According to the Metropolitan Museum of Art: “In a number of civilizations, the written word has been seen as an art form in itself—calligraphy. One may, for example, see ancient Egyptian hieroglyphs or Arabic inscriptions as attractive and meaningful even without an understanding of their contents. In the classical world, the use of the Greek and Latin alphabets, derived originally from Phoenician characters, has been taken to be much more functional, and it is the reading of the surviving texts that has been regarded as all-important. There are many more extant examples of Roman inscriptions than earlier Greek and Hellenistic ones, but not all Roman inscriptions are in Latin. In fact, probably as many Roman inscriptions are in Greek as in Latin, for Greek was the common language in the eastern half of the empire, the other from Sardis in Asia Minor. In addition, many, principally official, inscriptions were put up in both languages. An example of a private bilingual inscription (in Latin and Greek) is the tombstone of a freedwoman (ex-slave) called Iulia Donata that forms part of the Cesnola Collection from Cyprus. Some Roman inscriptions, however, are written in other languages; there are examples of inscribed Palmyrene funerary stelae, dating from the second to third centuries A.D. Palmyrene is an ancient form of Aramaic. Many of these local languages eventually disappeared, but Hebrew, for example, continued to flourish during Roman times. [Source: Christopher Lightfoot, Metropolitan Museum of Art, February 2009, \^/]

“Inscriptions are valuable historical documents, shedding light on the political, social, and economic realities of the past and speaking directly to the modern reader across time. Relatively few inscriptions survive from the Roman Republic; the vast majority belong to the Imperial period—that is, from the time of the first emperor Augustus (27 B.C.–14 A.D.) until the third century A.D. The number of inscriptions set up in the late Roman period (fourth–sixth century A.D.) was much reduced but still much larger than in the following early medieval period (the so-called Dark Age). It is impossible to estimate the number of surviving Roman inscriptions, although this must run into the hundreds of thousands, and, of course, archaeologists and chance finds are continually bringing yet more to light. This ever-growing corpus of epigraphical material provides information about many different aspects of life in the Roman world. The inscriptions are thus valuable historical documents, shedding light on the political, social, and economic realities of the past and speaking directly to the modern reader across time. \^/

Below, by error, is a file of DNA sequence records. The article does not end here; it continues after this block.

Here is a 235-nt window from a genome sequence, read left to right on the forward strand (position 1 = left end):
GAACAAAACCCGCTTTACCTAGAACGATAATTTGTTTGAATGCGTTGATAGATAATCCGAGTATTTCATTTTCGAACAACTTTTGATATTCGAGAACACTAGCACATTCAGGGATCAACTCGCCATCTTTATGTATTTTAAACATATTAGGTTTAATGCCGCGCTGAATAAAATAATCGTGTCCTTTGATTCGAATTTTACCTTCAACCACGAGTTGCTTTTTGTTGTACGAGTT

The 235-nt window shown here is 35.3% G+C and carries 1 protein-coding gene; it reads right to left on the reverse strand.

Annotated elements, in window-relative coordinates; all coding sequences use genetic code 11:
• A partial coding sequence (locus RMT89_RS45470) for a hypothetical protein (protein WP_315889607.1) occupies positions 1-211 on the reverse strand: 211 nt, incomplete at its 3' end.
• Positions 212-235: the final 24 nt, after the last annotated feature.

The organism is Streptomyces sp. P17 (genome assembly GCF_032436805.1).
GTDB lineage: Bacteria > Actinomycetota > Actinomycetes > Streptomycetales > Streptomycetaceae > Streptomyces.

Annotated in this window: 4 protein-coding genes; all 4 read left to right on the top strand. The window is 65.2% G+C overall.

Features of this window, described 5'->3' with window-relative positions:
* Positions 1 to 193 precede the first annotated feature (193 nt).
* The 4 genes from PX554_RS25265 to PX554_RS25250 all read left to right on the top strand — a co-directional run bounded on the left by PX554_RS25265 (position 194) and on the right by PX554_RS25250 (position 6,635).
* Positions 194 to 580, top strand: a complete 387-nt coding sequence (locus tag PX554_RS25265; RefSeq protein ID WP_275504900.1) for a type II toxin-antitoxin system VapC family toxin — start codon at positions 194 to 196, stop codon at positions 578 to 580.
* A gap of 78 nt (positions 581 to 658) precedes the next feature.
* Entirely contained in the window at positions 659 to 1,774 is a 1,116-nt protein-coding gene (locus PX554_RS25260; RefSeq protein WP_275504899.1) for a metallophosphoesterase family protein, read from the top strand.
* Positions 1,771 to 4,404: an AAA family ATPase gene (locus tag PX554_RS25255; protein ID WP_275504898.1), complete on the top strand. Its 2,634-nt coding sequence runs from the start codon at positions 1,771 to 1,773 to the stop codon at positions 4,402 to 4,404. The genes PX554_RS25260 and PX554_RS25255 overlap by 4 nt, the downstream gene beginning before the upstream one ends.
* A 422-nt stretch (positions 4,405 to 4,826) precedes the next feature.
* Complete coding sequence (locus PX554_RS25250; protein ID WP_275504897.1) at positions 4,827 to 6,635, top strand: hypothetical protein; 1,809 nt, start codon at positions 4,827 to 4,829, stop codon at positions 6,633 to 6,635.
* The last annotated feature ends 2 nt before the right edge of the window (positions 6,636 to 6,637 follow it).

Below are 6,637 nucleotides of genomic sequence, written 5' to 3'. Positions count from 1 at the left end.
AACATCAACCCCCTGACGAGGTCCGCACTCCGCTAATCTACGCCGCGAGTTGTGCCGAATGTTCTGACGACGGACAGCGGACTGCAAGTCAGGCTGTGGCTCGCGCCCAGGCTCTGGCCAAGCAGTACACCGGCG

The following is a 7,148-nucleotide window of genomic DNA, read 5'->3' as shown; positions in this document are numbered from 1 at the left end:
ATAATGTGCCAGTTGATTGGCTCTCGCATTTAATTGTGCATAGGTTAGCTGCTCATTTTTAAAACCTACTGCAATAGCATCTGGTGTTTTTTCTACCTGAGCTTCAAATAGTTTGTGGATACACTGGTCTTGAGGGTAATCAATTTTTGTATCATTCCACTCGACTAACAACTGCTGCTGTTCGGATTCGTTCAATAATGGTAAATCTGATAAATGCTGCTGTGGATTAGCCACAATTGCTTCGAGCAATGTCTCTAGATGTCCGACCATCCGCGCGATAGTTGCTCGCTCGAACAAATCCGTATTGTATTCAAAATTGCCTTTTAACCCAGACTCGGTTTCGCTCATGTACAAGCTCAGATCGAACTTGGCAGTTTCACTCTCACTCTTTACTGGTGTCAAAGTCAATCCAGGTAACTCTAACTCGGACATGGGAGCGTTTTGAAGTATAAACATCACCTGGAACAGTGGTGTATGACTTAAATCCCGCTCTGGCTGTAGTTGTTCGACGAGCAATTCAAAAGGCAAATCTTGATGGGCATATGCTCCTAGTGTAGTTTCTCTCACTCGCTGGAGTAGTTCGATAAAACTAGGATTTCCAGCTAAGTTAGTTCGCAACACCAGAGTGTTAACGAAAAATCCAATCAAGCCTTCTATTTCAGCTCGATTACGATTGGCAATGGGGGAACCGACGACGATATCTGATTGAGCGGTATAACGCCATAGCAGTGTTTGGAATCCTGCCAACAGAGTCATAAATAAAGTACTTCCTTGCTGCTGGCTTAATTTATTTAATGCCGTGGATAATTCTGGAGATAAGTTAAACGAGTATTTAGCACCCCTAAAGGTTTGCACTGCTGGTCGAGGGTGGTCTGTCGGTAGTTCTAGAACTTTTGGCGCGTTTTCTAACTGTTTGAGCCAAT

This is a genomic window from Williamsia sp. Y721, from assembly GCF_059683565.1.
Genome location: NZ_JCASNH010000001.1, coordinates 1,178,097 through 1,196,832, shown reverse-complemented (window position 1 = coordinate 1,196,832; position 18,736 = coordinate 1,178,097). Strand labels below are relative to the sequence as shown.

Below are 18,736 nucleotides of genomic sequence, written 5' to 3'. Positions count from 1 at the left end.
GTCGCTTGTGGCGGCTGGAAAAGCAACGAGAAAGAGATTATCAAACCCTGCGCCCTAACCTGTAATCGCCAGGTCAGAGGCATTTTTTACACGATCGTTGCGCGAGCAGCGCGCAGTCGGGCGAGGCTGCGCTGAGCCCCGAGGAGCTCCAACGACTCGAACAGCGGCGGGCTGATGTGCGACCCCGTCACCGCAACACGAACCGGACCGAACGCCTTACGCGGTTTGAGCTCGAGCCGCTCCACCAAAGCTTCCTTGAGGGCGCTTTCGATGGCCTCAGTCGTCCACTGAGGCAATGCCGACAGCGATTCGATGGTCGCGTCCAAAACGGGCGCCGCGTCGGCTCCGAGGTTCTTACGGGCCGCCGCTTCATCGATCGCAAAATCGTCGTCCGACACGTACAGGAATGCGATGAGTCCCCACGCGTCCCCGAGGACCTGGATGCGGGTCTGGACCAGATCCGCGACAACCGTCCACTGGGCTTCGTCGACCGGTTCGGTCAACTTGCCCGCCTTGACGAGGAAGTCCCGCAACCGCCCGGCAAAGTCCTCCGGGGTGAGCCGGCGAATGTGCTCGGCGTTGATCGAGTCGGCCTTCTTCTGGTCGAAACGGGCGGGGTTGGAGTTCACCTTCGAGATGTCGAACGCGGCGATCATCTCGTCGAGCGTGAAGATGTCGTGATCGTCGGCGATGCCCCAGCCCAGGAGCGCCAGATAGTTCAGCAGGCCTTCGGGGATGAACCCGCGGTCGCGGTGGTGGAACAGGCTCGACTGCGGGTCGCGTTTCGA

“The variety of media used for inscriptions (stone, metal, pottery, mosaic, fresco, glass, wood, and papyrus) is matched by the diverse ways in which the inscriptions themselves were used. At one end of the scale were large, formal inscriptions such as dedications to the gods or emperors, publications of official documents such as imperial letters and decrees, and, on a smaller scale, the names and titles of rulers minted on coins along with their portraits or the discharge papers, known as military diplomata, of Roman soldiers that are found on portable bronze tablets. At the other end are casual inscriptions such as the graffiti that have been found on street walls at Pompeii and private correspondence such as the papyrus letter containing a mundane shopping list. \^/